Senate Works on Infrastructure ‘the Old-Fashioned Way’: Painfully Slow
Leaving the Senate floor on Sunday, Utah Republican Senator Mitt Romney told reporters, “We’re doing it the old fashioned way.
The bipartisan package arose in part from a desire by both parties to show that the old method in the Senate can, in fact, work. The 10 Republicans and Democrats who led the deal wanted to provide a counterpoint to the progressives who insisted that the only way to achieve important and important political goals in the current political environment is to do away with the rule of the systematic obstruction. This would mean getting rid of the need to muster 60 votes to pass most major legislation and allow bills to be passed by brute force, on a simple majority vote.
As the infrastructure bill draws closer to passage, these Liberals have made it clear that they are unhappy with it. And the Democratic leaders don’t intend to stick with the old way for very long: As soon as the sprawling measure is passed, they plan to resort to partisan votes to try to pass their 3-month budget plan. $ 500 billion and their voting rights legislation.
“A lot of people have a lot of needs and views in our caucus, a lot of needs in the country, some may be bipartisan, some not,” Majority Leader Senator Chuck Schumer of New York said, in a brief interview on Sunday, after warning his colleagues that they could finish the bill “the easy way or the hard way.” “And if you told the caucus that there would be only bipartite or never bipartite, you probably wouldn’t get anything done.”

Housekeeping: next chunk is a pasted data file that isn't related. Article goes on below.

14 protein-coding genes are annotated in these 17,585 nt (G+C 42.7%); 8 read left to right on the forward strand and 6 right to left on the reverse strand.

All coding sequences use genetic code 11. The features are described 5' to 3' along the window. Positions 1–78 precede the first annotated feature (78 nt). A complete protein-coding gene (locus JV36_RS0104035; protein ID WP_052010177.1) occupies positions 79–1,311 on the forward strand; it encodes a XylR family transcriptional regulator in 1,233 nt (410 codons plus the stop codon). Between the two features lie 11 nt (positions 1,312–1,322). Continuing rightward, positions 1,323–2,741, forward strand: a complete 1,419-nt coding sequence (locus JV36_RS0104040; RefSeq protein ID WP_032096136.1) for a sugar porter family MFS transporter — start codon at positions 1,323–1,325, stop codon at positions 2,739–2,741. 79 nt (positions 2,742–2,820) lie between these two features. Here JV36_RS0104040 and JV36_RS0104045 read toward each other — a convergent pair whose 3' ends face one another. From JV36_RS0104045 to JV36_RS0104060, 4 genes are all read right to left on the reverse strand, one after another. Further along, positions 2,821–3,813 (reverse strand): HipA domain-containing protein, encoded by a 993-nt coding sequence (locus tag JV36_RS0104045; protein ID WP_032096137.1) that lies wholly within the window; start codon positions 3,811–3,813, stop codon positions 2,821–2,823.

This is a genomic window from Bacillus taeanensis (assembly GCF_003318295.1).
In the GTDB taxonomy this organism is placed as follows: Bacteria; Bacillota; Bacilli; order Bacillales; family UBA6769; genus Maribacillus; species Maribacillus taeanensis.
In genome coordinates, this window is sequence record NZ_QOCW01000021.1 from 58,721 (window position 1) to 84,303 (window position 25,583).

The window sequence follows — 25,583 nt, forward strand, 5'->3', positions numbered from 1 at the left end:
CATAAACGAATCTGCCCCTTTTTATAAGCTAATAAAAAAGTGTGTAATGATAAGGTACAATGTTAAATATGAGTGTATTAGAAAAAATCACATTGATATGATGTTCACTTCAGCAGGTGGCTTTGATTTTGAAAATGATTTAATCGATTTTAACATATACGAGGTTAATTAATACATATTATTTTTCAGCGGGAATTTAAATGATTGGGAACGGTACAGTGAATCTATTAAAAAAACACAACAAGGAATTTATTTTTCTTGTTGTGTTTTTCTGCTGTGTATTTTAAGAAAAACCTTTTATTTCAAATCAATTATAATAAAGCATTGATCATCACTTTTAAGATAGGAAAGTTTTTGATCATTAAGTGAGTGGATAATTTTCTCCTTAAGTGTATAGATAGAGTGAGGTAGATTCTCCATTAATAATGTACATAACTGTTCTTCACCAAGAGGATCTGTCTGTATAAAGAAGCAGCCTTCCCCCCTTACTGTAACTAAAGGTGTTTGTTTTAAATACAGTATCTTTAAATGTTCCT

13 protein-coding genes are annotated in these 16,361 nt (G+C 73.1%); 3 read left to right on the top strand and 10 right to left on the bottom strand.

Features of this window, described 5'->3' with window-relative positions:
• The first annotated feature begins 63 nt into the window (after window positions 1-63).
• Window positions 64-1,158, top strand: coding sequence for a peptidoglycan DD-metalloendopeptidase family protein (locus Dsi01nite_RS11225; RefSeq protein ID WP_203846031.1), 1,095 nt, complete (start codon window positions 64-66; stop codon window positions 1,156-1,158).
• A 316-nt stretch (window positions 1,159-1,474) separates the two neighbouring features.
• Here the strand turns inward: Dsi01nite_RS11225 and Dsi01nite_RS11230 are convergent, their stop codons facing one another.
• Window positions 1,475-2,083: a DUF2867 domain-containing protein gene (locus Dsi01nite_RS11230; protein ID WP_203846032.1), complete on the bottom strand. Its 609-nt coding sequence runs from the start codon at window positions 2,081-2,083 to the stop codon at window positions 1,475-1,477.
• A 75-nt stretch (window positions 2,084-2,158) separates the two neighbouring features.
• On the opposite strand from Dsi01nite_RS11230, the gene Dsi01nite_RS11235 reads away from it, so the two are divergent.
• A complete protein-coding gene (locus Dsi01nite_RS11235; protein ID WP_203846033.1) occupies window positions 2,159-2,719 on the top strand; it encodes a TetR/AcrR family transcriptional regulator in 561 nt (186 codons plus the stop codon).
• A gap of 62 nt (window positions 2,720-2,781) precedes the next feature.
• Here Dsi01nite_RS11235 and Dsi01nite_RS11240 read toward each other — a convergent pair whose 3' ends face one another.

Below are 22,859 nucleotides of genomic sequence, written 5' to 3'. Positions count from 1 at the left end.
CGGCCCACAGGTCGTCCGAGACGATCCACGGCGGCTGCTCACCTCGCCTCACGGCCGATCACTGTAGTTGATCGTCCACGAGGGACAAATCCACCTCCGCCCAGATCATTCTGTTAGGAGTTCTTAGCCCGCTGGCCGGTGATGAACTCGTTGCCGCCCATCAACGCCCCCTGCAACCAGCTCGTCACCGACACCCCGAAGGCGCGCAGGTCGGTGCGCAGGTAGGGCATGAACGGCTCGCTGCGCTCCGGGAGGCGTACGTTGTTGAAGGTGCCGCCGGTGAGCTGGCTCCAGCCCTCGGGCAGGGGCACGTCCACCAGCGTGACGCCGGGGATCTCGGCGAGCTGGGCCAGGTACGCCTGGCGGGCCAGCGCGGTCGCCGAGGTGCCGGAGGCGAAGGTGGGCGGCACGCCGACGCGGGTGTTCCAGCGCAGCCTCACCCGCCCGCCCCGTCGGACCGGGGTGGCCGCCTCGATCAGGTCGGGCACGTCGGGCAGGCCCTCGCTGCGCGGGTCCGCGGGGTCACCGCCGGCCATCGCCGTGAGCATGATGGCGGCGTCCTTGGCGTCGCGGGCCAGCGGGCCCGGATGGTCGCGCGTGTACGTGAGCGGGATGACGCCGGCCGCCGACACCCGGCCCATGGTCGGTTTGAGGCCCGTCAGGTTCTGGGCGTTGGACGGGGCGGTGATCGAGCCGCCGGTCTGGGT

This is the second time this year that Mr Schumer has kept the Senate in a marathon process of floor amendments to bring about a major bipartisan bill. The first was legislation authorizing nearly a quarter of a billion dollars over the next five years in scientific research and development to boost competitiveness against China.
His staff have proudly kept a running record of the amendments passed in this Congress, which they say are now nearly triple the amount allowed in the past year that Kentucky Republican Senator Mitch McConnell has led the chamber. . Twenty-two amendments have so far been considered for the bipartisan bill.
The marathon process gave Democratic senators in the 2022 election – including Raphael Warnock of Georgia, Mark Kelly of Arizona, Maggie Hassan of New Hampshire and Catherine Cortez Masto of Nevada – a chance to polish their bipartisan credentials in swing states by introducing amendments with Republican co-sponsors.
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